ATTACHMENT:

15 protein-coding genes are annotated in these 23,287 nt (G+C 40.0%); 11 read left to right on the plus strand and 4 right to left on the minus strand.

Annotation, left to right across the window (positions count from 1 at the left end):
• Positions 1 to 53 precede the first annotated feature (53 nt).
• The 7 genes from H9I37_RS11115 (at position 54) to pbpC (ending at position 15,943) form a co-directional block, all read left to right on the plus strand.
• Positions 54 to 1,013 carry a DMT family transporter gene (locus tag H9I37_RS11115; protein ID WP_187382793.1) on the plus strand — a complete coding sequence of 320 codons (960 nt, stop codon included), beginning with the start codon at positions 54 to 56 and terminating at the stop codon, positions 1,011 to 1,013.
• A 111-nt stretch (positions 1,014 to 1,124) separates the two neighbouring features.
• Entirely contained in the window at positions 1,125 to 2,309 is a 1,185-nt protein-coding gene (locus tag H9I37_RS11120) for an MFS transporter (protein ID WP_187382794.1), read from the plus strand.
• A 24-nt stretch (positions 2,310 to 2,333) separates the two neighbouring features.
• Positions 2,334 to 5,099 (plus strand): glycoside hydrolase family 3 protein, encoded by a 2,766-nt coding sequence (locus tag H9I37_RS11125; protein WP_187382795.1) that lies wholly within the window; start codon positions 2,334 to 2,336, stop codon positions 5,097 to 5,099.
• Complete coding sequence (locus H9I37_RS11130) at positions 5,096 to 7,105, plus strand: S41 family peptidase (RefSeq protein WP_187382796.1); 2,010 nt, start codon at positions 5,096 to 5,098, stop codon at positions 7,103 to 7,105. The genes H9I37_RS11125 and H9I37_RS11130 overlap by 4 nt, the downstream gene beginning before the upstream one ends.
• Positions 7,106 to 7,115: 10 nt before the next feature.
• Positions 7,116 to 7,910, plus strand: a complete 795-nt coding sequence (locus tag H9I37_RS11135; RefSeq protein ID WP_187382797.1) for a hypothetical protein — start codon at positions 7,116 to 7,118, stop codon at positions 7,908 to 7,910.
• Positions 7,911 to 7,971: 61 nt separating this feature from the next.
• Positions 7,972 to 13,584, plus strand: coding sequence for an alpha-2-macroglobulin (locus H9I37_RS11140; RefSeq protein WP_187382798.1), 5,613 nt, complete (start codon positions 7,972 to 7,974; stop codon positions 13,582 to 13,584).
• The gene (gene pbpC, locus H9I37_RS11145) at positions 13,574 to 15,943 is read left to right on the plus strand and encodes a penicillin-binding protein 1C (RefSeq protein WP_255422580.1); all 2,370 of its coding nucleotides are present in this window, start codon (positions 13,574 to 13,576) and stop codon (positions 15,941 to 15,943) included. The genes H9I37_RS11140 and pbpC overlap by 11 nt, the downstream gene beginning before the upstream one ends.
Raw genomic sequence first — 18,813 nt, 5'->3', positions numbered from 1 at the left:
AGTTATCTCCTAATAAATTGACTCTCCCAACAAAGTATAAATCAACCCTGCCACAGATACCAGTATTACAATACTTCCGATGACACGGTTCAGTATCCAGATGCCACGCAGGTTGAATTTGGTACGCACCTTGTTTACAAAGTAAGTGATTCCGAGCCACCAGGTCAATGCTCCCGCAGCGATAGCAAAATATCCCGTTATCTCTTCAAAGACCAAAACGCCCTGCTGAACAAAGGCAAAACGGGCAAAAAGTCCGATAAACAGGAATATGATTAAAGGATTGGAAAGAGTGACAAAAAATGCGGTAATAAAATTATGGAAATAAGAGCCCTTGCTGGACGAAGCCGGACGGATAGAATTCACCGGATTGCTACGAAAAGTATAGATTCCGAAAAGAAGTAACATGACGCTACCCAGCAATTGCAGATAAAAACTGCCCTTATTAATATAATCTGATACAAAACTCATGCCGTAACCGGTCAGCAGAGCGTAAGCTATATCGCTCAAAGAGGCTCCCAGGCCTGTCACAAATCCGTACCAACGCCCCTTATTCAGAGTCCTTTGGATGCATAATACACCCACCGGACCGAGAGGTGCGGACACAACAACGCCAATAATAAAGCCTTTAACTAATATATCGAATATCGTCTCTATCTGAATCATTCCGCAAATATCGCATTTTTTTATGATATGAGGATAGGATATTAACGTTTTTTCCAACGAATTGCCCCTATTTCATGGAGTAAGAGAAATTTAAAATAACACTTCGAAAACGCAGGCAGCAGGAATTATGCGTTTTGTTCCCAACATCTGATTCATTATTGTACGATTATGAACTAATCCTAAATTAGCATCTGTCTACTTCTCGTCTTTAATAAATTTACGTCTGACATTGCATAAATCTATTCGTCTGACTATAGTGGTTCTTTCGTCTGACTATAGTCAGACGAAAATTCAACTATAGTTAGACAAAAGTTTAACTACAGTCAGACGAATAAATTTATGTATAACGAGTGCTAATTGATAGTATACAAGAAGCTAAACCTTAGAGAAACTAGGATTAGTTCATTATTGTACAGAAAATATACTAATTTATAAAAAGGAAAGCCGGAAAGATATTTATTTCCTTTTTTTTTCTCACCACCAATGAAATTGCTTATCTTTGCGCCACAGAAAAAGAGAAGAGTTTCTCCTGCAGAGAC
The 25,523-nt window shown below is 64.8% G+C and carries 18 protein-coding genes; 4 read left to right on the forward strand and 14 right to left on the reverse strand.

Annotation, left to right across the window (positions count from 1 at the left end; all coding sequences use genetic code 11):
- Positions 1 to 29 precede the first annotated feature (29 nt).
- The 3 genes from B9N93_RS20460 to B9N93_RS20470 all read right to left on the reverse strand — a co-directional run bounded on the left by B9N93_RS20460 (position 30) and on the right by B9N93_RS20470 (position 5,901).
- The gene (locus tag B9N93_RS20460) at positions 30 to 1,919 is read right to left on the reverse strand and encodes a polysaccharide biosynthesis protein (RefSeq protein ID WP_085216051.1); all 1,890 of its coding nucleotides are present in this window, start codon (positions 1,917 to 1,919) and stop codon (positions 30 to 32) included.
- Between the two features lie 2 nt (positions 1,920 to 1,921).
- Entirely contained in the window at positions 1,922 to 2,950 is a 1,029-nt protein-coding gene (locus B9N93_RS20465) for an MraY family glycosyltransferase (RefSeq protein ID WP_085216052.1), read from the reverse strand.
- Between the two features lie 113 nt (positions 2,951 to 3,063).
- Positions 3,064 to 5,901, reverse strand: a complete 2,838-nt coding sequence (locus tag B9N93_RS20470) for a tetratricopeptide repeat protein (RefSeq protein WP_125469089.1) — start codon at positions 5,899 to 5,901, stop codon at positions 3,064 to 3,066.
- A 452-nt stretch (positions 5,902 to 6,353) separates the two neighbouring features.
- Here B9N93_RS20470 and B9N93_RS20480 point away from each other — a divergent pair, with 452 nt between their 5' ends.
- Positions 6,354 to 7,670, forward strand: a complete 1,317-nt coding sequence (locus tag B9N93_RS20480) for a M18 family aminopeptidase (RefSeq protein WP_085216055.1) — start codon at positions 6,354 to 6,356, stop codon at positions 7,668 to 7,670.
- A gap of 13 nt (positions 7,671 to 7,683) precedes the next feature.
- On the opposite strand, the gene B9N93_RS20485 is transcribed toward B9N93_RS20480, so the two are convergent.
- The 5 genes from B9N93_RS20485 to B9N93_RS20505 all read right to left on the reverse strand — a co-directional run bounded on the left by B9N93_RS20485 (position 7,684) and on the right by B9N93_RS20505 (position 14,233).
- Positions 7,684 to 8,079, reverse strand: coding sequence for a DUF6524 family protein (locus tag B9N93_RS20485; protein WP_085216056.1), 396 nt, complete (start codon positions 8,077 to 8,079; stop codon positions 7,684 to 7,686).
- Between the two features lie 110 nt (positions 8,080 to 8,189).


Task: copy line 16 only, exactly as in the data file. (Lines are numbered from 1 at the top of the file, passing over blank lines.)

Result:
Raw genomic sequence first — 18,813 nt, 5'->3', positions numbered from 1 at the left: